Synonyms: Vyāpta, Ākīrṇa, Avakīrṇa, Ālīḍha, Samālīḍha, Samākīrṇa, Pūrṇa.

General definition book cover
context information

Jainism is an Indian religion of Dharma whose doctrine revolves around harmlessness (ahimsa) towards every living being. The two major branches (Digambara and Svetambara) of Jainism stimulate self-control (or, shramana, ‘self-reliance’) and spiritual development through a path of peace for the soul to progess to the ultimate goal.

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Languages of India and abroad

Sanskrit dictionary

[«previous next»] — Sambhrita in Sanskrit glossary
Source: DDSA: The practical Sanskrit-English dictionary

Saṃbhṛta (संभृत).—p. p.

1) Brought together, collected, concentrated.

2) Got ready, prepared, provided, equipped; संभृतया सपर्यया किल परम परितुष्यसि (saṃbhṛtayā saparyayā kila parama parituṣyasi) Bhāgavata 5.3.6.

3) Furnished or endowed with, possessed of.

4) Placed, deposited.

5) Full, complete, entire.

6) Gained, obtained.

7) Carried, borne.

8) Nourished.

9) Produced, caused.

1) Honoured, respected.

11) Loud, shrill (as a sound).

Source: Cologne Digital Sanskrit Dictionaries: Shabda-Sagara Sanskrit-English Dictionary

Sambhṛta (सम्भृत).—mfn.

(-taḥ-tā-taṃ) 1. Collected, assembled. 2. Gained, got, possessed of. 3. Filled, full. 4. Complete, ready, prepared. 5. Nourished maintained. 6. Carried. E. sam before bhṛ to nourish, &c., aff. kta .

Source: Cologne Digital Sanskrit Dictionaries: Cappeller Sanskrit-English Dictionary

Saṃbhṛta (संभृत).—[adjective] put together, heaped up, collected; loaden, covered, or furnished with ([instrumental] or —°); carried, borne (in the womb); augmented, increased, nourished; gained, acquired; caused, effected.

Source: Cologne Digital Sanskrit Dictionaries: Monier-Williams Sanskrit-English Dictionary

1) Sambhṛta (सम्भृत):—[=sam-bhṛta] [from sam-bhṛ] mfn. brought together, collected, assembled, accumulated, concentrated, [Ṛg-veda] etc. etc.

2) [v.s. ...] provided, stored, laden, filled, covered, furnished or endowed with, possessed of ([instrumental case] or [compound]), [Atharva-veda] etc. etc.

3) [v.s. ...] carried, borne (in the womb), [Mahābhārata]

4) [v.s. ...] well maintained or nourished, [Ṛg-veda; Rāmāyaṇa]

5) [v.s. ...] honoured, respected, [Bhāgavata-purāṇa]

6) [v.s. ...] produced, effected, caused, made, prepared, [Śatapatha-brāhmaṇa; Kālidāsa; Suśruta]

7) [v.s. ...] loud, shrill (as a sound), [Mahābhārata vii, 3911]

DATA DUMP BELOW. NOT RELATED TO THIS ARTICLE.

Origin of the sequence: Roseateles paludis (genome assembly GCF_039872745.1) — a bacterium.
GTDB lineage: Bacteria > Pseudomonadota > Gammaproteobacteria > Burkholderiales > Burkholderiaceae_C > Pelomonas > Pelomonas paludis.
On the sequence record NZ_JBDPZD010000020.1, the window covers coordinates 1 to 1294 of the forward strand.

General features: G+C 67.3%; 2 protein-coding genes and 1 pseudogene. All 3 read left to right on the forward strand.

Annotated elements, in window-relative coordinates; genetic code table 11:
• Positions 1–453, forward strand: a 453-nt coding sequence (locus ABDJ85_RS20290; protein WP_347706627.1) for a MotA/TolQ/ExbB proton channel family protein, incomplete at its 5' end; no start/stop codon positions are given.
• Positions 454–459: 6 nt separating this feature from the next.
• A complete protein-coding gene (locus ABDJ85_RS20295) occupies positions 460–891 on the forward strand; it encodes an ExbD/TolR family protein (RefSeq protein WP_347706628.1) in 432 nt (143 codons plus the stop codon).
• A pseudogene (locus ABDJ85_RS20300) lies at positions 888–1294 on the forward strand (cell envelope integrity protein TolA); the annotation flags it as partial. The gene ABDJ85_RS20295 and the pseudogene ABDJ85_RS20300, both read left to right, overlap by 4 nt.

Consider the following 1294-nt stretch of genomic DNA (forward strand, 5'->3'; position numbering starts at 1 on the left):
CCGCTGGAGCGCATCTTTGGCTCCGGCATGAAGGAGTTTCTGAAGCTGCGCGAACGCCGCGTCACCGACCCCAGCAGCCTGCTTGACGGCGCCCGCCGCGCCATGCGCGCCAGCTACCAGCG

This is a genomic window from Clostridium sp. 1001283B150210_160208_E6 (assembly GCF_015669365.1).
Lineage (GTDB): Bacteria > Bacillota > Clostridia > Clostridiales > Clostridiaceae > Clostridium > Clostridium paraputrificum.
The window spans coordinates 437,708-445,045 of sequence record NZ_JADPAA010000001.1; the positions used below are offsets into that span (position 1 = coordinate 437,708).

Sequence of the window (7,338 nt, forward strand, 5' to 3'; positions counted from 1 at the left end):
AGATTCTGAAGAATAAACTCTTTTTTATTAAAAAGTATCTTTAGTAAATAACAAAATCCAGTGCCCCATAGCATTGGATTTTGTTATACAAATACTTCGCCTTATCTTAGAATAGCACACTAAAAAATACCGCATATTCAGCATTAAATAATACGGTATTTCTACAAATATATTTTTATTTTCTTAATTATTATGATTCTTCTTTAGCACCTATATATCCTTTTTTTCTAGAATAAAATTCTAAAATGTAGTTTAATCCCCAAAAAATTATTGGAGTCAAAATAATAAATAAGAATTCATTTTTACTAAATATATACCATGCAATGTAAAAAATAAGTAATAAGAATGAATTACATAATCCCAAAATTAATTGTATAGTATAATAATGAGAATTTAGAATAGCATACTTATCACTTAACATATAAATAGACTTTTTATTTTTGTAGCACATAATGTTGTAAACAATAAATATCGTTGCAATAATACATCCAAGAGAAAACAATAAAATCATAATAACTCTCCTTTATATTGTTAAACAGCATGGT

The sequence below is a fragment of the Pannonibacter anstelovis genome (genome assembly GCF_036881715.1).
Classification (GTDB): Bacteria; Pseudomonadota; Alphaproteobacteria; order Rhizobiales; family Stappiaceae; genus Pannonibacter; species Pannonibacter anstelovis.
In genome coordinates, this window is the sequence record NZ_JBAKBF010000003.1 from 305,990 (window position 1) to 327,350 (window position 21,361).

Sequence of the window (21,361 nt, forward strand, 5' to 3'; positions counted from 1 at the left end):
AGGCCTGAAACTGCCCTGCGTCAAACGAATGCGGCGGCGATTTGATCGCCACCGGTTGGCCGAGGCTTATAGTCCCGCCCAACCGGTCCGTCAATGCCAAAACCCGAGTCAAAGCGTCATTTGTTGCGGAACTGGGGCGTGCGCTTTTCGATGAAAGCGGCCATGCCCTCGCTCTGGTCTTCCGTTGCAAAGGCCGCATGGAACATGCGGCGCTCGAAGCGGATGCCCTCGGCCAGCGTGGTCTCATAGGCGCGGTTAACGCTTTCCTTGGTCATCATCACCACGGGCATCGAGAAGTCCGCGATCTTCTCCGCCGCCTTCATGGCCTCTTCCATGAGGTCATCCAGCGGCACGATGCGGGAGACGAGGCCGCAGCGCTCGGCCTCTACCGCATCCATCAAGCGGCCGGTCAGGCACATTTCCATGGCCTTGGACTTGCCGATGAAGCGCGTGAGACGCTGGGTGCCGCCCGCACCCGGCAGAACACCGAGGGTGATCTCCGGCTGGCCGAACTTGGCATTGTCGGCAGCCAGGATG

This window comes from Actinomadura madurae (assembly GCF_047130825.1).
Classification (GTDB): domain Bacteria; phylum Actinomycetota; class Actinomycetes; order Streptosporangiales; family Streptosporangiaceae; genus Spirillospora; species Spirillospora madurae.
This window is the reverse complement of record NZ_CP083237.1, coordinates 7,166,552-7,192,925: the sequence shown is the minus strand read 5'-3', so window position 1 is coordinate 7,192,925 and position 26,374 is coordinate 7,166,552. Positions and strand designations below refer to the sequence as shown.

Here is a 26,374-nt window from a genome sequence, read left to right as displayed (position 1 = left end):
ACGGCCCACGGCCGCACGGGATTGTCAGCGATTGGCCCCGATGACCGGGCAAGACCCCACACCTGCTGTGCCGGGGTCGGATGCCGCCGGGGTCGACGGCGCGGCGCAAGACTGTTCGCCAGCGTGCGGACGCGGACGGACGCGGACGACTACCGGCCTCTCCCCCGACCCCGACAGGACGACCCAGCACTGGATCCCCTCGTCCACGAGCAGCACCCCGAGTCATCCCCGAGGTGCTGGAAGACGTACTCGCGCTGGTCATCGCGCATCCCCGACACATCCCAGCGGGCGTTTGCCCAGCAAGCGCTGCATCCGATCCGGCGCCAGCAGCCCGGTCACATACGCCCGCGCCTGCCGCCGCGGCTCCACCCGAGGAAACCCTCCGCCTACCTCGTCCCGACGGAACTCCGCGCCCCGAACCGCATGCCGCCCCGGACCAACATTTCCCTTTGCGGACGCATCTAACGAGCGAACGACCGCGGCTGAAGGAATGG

Source: Cologne Digital Sanskrit Dictionaries: Yates Sanskrit-English Dictionary

Sambhṛta (सम्भृत):—[sa-mbhṛta] (taḥ-tā-taṃ) a. Collected; gained; complete; nourished; full.

Source: DDSA: Paia-sadda-mahannavo; a comprehensive Prakrit Hindi dictionary (S)

Saṃbhṛta (संभृत) in the Sanskrit language is related to the Prakrit word: Saṃbhiya.

[Sanskrit to German]

Sambhrita in German

context information

Sanskrit, also spelled संस्कृतम् (saṃskṛtam), is an ancient language of India commonly seen as the grandmother of the Indo-European language family (even English!). Closely allied with Prakrit and Pali, Sanskrit is more exhaustive in both grammar and terms and has the most extensive collection of literature in the world, greatly surpassing its sister-languages Greek and Latin.

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Kannada-English dictionary

[«previous next»] — Sambhrita in Kannada glossary
Source: Alar: Kannada-English corpus

Saṃbhṛta (ಸಂಭೃತ):—

1) [adjective] collected; brought together; assembled; accumulated.

2) [adjective] joined; united.

3) [adjective] made ready; prepared.

4) [adjective] kept; placed.

5) [adjective] filled, filled with; full of.

6) [adjective] got; obtianed; received.

7) [adjective] loud; high-sounding.

8) [adjective] carried forward or away; conveyed.

9) [adjective] brought up with care; fostered; reared.

10) [adjective] occurring or existing in a high degree; very strong; intense.

--- OR ---

Saṃbhṛta (ಸಂಭೃತ):—[noun] that which consists of or has something within.

context information

Kannada is a Dravidian language (as opposed to the Indo-European language family) mainly spoken in the southwestern region of India.